Alibaba Is Banking on US SMBs to Go Head-to-Head with Amazon

Twenty-year-old Chinese ecommerce giant The Alibaba Group is making moves to grow its US B2B business, allowing US-based small and medium-sized sellers to list goods on its B2B marketplace,

With this move, Alibaba is making several bets.

The first is to fill demand gaps. With more than 300 million product listings across more than 5,000 product categories, supply volume is not the issue. Upwards of 90% of those products come from Chinese factories that produce low-cost custom goods, according to John Caplan, head of North America B2B at Alibaba Group.

While this supplier pool offers buyers many bespoke manufacturing options, commodity items—commonly sold on competitor Amazon—aren’t as popular on the marketplace.

But B2B buyers, mainly from developed markets like the US, Canada, Australia, India and Brazil, want more than the custom goods currently dominating supply on the marketplace. “There's demand in our system for products beyond specialized manufacturing that we haven't met in the US,” Caplan said.

This includes commodity items for bulk purchases from categories like food and beverage, agriculture, beauty, apparel, electronics, vehicles and accessories, office supplies and medical.

Entry into the commodity goods market has the potential to put Alibaba toe-to-toe with B2B marketplace competitor Amazon Business, which generated $10 billion in sales in 2018 across eight markets globally (the US, UK, Germany, France, Italy, Spain, Japan and India). While more than half of those sales were from third-party sellers on the marketplace, Amazon—which owns its inventory as a distributor—sold the other portion. (Editor's Note: Amazon did not immediately respond to requests for comment.)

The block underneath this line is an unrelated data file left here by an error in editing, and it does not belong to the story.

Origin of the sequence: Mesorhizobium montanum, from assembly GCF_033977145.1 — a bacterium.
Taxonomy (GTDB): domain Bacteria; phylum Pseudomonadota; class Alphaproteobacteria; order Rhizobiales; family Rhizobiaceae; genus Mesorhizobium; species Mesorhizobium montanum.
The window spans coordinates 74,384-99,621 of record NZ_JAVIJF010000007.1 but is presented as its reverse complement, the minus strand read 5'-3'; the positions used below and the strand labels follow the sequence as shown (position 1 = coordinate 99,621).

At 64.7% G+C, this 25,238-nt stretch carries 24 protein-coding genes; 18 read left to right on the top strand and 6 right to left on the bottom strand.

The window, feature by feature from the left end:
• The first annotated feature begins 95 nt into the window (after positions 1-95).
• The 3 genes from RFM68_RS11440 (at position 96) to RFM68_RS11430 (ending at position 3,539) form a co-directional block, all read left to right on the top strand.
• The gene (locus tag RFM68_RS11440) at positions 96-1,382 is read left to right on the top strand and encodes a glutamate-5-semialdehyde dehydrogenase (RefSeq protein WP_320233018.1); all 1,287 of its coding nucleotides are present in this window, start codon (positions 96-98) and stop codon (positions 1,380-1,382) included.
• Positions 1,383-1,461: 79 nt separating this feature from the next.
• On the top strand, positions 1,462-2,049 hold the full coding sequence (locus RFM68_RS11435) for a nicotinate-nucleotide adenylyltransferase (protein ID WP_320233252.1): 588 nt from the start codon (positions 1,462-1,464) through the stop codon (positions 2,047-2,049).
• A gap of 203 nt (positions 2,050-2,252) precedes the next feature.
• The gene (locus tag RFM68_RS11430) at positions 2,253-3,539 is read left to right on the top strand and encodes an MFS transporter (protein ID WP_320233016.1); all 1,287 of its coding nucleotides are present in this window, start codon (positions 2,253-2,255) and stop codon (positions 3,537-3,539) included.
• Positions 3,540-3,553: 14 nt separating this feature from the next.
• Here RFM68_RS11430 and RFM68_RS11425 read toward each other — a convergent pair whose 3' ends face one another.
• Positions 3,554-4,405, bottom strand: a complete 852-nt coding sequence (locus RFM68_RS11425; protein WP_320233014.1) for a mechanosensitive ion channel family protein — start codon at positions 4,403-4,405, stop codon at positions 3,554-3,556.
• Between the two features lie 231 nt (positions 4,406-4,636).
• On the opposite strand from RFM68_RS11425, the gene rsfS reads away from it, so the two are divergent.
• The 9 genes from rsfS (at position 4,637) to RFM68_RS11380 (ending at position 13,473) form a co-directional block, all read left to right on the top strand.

Caplan maintains there are big differences between and Amazon: doesn’t take a commission on orders, but monetizes through ad revenues and an annual membership fee in the “thousands." Further, unlike Amazon, Alibaba doesn’t own inventory, so sellers are only in competition with each other, not with Alibaba.

Still, June 2018 research from B2BecNews found that while nearly eight in ten US B2B buyers used Amazon Business, only 36.5% shopped on

Alibaba is positioning this move as a way for US SMB sellers to reach a global audience—the marketplace has more than 10 million active buyers from 190 countries worldwide. For many SMB B2B sellers, setting up an ecommerce strategy can be a challenge. There are technology costs required to build a direct website, but some B2B suppliers sell on a marketplace without huge overhead, a trend we have seen for years.

Alibaba is banking on US B2B SMBs seizing this opportunity. Whether the move will pay off depends on new manufacturers and wholesalers coming on board and selling.

And the ecommerce giant is pushing hard to make this happen. Part of the allure is several newly launched features on the marketplace including a single storefront for all regions, advertising options to target buyers by geography, intent, keywords and more, plus granular customer data in the platform, according to Caplan.

"Anchor sellers,” like Office Depot and Robinson Fresh, have officially signed on to the launch. Other US SMBs in beta include beauty line Honey Baby Naturals, organic food supplier Nature Zen, coffee company Vassilaros & Sons and cleaning products seller Gett Clean.

The next challenge is supporting these new sellers to be successful. “Seventy percent of SMBs aren’t digital, and the hardest part is finding an ally to navigate difficult terrain,” Caplan said.

To that end, Alibaba has curated a list of partners to assist with logistics and more—for an added fee. It also has a US-based customer success team to help new sellers onboard to the marketplace in time for’s online sale event, Super September, which typically sees an uptick in traffic and sales. But, only time will tell if these new sellers are ready by then.